Rescuers haul the stretcher carrying the injured walker from Piers Gill. Photo: Keswick MRT

Rescuers haul the stretcher carrying the injured walker from Piers Gill. Photo: Keswick MRT

An injured walker spent 24 hours on the flanks of England’s highest mountain before being rescued.

A major search operation was mounted after the man was reported overdue from an ascent of Sca Fell on Thursday.

A total of 46 volunteers from across Cumbria and beyond were involved, along with two drone pilots from the Lake District Search and Mountain Rescue Association; the Great North Air Ambulance, and Prestwick Coastguard helicopter, along with two mountain rescue search dog handlers and their animals. The rescue lasted almost 17 hours.

The alarm was raised about 50 minutes after midnight when a friend of the walker phoned police to report him missing. The man had set off the previous day, intending to ascend Sca Fell, setting off walking about 7.30am, a Wasdale Mountain Rescue Team spokesperson said.

Police found the walker’s car at Brackenclose, Wasdale Head. The team spokesperson said there was very little other information except that he had intended to return from the fell before a deterioration in the weather in the early afternoon.

Members of the Wasdale and Duddon and Furness teams had been called out earlier on Wednesday to search for four young, inexperienced walkers lost on Scafell Pike.

The Wasdale MRT spokesperson said: “With team members recovering from the previous callout, coupled with the prospect of a major search on both Sca Fell and Scafell Pike – walkers often talk about Sca Fell but really mean Scafell Pike – the team leader escalated the callout to regional level, requesting support from all other Lake District teams.

“The poor weather of the previous day made the search urgent due to risk of hypothermia. Visibility was still poor and the temperature was forecast to drop further through the day.”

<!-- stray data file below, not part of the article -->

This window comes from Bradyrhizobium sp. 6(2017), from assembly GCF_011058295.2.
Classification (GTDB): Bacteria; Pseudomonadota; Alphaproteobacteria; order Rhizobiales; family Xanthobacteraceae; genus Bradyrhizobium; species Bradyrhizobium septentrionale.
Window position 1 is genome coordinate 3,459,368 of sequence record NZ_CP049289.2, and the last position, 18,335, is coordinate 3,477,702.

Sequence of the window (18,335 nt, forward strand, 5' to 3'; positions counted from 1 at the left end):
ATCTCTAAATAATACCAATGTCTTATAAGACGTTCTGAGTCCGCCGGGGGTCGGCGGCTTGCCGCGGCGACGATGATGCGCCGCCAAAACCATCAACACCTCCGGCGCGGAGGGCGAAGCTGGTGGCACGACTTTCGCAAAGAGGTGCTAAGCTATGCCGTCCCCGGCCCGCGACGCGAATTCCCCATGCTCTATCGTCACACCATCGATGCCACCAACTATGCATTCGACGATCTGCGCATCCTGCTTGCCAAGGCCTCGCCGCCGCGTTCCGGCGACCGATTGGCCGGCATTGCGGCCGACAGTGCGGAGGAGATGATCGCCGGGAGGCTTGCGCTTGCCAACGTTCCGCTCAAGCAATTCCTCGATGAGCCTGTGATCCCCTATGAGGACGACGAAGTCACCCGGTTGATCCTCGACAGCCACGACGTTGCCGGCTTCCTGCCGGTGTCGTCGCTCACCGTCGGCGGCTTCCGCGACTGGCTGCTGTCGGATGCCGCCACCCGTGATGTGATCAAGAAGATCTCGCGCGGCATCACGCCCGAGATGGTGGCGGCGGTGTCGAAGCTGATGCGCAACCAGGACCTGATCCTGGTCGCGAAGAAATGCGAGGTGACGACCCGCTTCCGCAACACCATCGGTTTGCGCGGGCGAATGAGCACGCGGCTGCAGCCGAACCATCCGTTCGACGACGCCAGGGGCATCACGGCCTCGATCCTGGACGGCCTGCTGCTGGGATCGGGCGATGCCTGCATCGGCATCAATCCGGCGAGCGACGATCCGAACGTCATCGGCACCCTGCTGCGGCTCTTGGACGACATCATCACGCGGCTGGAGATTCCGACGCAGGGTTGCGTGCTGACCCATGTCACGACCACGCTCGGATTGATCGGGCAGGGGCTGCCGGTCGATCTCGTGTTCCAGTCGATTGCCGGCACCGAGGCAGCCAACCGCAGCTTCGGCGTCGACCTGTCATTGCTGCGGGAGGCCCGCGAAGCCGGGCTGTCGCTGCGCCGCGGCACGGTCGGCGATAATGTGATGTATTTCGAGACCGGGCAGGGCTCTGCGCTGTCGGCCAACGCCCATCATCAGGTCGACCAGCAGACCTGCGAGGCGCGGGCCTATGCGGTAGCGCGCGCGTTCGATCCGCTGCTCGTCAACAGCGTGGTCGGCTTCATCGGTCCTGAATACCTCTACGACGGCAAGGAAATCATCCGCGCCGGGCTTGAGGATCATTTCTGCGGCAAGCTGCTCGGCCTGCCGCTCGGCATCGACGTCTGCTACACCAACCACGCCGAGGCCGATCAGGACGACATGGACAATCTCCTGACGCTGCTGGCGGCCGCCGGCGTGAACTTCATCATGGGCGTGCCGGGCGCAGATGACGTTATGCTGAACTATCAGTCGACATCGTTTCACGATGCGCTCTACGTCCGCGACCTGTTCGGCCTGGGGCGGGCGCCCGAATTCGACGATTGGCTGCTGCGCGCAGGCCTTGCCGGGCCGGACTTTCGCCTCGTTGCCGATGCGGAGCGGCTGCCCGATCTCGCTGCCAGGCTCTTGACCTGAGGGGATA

Wasdale team members set off towards Scafell Pike about 4.40am, and other rescuers were allocated roles in the operation as they arrived at their base or remotely. Members of the Lake District Mountain Rescue Search Dogs Association and Mountain Rescue Search Dogs England made their way onto the hill, and the Coastguard helicopter joined the search.

The spokesperson said: “As the digital map began to fill with many traces of individual rescuers, a shout was heard by the Cockermouth MRT team from the bottom of Piers Gill. The team were able to access the location with a rope system.”

Piers Gill is a deep ravine leading off the Corridor Route to Scafell Pike and is an accident blackspot, with walkers mistaking it for the main route and becoming cragfast in the difficult terrain or falling.

“Unfortunately the walker had suffered injuries to both ankles, amongst other injuries, and as such medical treatment and evacuation by stretcher was required,” the spokesperson said. “He had been in the gill injured for about 24 hours by this point having mis-navigated on his descent from the summit.

“Other teams on the hill then migrated to the evacuation point with further medical equipment. Specialist rope rescue equipment, stretcher, and further casualty packaging was flown from the valley with additional team members by Coastguard helicopter Rescue 199.

“Medical assessment and treatment were given in the gill before a technical rescue was then undertaken, led by the Cockermouth team and with assistance from all the other teams present.

“Having done the hard bit, the normally straightforward part of either a stretcher carry or helicopter transport from the scene proved difficult. With weather conditions thwarting a helicopter extraction, and steep ground below preventing a descent by stretcher, the safest and quickest option was an uphill carry to Lingmell Col.

“After an energy sapping journey, also helped by a passing Assynt MRT team member, the walker was transferred into the care of the awaiting Helimed 58 crew. He was then flown to hospital for further treatment.

“We wish the walker a quick recovery from his injuries.

“We’d like to offer huge thanks to all supporting teams and agencies, including offers received later in the morning and not required. This is an example of fantastic multi-agency working, both voluntary and professional, to get the best possible outcome for the walker. As a team we are very thankful for the swift response to help.”

Mountain Rescue Teams involved in the rescue were: Wasdale, Duddon and Furness, Coniston, Kirkby Stephen, Keswick, Cockermouth, Kendal and Assynt.

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